Today's Latin Roots co-host, Josh Norek, was given a hefty task: Define the broad swath of Argentine rock with just a few bands. But Norek, co-host of The Latin Alternative, is up to the occasion precisely because he spent time in Buenos Aires as a student during a vibrant period for music.
Good morning. I'm Renee Montagne. We've been hearing a lot of stories of the new pope's modesty, and now this. The pope called a Buenos Aires newspaper kiosk to cancel his own subscription. The shocked kiosk owner thought it was a joke until his holiest customer said, seriously, I'm calling you from Rome. The news vendor told an Argentine daily of another humble habit. The then-cardinal always collected and once a month returned the rubber bands from his newspapers. It's MORNING EDITION. Transcript provided by NPR, Copyright NPR.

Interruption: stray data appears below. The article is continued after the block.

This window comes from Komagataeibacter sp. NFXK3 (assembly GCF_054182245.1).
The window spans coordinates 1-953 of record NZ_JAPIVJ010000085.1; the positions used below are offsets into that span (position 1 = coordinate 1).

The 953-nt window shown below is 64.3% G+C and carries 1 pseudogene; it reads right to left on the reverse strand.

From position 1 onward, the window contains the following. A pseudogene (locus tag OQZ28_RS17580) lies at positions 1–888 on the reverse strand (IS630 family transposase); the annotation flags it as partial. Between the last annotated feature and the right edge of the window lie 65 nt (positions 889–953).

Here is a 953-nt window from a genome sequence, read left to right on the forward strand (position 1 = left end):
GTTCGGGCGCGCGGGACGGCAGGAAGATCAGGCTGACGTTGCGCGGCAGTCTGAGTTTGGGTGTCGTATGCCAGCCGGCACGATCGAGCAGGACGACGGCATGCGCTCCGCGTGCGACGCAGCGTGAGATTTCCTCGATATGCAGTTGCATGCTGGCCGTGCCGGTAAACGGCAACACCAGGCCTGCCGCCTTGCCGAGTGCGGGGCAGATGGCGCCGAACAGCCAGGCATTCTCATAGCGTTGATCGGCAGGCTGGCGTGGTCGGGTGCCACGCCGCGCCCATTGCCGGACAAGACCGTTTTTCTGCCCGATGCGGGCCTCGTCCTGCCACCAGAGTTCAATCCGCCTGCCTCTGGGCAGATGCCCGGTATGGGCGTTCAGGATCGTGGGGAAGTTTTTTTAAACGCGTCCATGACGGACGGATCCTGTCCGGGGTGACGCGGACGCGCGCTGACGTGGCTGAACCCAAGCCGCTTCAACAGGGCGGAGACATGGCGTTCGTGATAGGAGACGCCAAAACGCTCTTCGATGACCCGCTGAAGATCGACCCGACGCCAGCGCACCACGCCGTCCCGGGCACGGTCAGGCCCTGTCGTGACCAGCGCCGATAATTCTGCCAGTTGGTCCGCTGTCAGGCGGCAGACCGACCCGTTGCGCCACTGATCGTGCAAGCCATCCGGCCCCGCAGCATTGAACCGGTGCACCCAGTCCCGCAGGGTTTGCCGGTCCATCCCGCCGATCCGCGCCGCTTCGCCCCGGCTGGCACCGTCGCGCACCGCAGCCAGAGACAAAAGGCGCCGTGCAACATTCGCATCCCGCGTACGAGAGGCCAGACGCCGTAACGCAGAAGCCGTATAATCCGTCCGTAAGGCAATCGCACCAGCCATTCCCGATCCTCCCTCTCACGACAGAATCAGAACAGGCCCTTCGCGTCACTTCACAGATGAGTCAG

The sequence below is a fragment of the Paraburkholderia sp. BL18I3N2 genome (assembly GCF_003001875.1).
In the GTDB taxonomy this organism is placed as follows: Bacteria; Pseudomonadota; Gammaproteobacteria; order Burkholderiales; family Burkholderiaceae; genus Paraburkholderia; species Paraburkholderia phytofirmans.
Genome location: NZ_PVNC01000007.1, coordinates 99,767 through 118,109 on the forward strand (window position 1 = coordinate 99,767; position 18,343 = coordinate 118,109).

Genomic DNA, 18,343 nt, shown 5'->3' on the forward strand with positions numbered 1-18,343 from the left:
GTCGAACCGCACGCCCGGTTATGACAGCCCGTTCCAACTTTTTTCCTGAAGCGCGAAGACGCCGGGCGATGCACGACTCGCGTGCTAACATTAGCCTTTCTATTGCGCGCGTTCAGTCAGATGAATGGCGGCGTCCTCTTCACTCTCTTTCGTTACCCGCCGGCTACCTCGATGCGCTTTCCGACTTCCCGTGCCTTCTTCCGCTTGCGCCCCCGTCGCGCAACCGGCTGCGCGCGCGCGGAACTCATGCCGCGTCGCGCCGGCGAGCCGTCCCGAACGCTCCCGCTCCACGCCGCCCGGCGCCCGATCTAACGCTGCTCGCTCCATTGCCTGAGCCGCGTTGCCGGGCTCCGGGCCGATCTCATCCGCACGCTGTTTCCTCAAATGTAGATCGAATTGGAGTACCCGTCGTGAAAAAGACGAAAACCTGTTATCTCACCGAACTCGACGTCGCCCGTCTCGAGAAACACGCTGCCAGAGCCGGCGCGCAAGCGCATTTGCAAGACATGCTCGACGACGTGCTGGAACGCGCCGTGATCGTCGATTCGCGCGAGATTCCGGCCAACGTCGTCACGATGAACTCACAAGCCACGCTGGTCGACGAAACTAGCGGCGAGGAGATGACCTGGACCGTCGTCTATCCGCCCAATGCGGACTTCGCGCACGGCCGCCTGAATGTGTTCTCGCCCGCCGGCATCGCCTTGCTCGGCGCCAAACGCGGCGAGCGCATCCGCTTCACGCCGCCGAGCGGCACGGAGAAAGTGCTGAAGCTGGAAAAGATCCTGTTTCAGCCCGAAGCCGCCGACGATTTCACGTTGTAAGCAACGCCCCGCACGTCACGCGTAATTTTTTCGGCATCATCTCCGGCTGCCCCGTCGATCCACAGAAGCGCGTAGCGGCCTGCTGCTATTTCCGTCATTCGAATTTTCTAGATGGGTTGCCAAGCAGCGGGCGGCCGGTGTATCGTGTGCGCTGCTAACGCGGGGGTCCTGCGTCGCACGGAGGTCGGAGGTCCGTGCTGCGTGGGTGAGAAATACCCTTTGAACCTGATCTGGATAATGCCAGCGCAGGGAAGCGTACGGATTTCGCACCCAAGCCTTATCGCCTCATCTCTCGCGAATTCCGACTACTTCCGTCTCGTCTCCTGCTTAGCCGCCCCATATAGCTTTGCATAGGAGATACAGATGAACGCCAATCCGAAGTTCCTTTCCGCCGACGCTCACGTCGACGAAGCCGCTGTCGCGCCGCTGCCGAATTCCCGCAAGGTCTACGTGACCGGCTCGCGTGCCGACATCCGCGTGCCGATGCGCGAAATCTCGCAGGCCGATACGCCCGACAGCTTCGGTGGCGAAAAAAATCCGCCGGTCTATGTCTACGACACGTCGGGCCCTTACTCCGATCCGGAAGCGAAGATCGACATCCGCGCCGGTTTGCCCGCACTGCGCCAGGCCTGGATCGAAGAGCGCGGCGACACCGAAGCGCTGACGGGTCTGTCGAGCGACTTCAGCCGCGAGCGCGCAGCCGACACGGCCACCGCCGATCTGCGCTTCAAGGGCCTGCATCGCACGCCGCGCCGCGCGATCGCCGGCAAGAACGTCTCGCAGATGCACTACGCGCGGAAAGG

In their first meeting since Cardinal Jorge Mario Bergoglio became Pope Francis, Argentina's President Cristina Fernández de Kirchner asked the pontiff to "mediate" in the dispute over the Falkland Islands.
"This is an important moment for us," Kirchner said, during a press conference following the lunch meeting. "I asked him for his mediation to try to find a dialogue on the question of the Falkland Islands."
Originally published on Thu March 14, 2013 1:24 pm
As the sun rose over Latin America this morning, we're getting a clearer picture of how Cardinal Jorge Mario Bergoglio — now Pope Francis — was viewed in his home of Argentina and what the first pope from the New World could mean for the continent.
We've read through dozens of news outlets from the region to bring you highlights: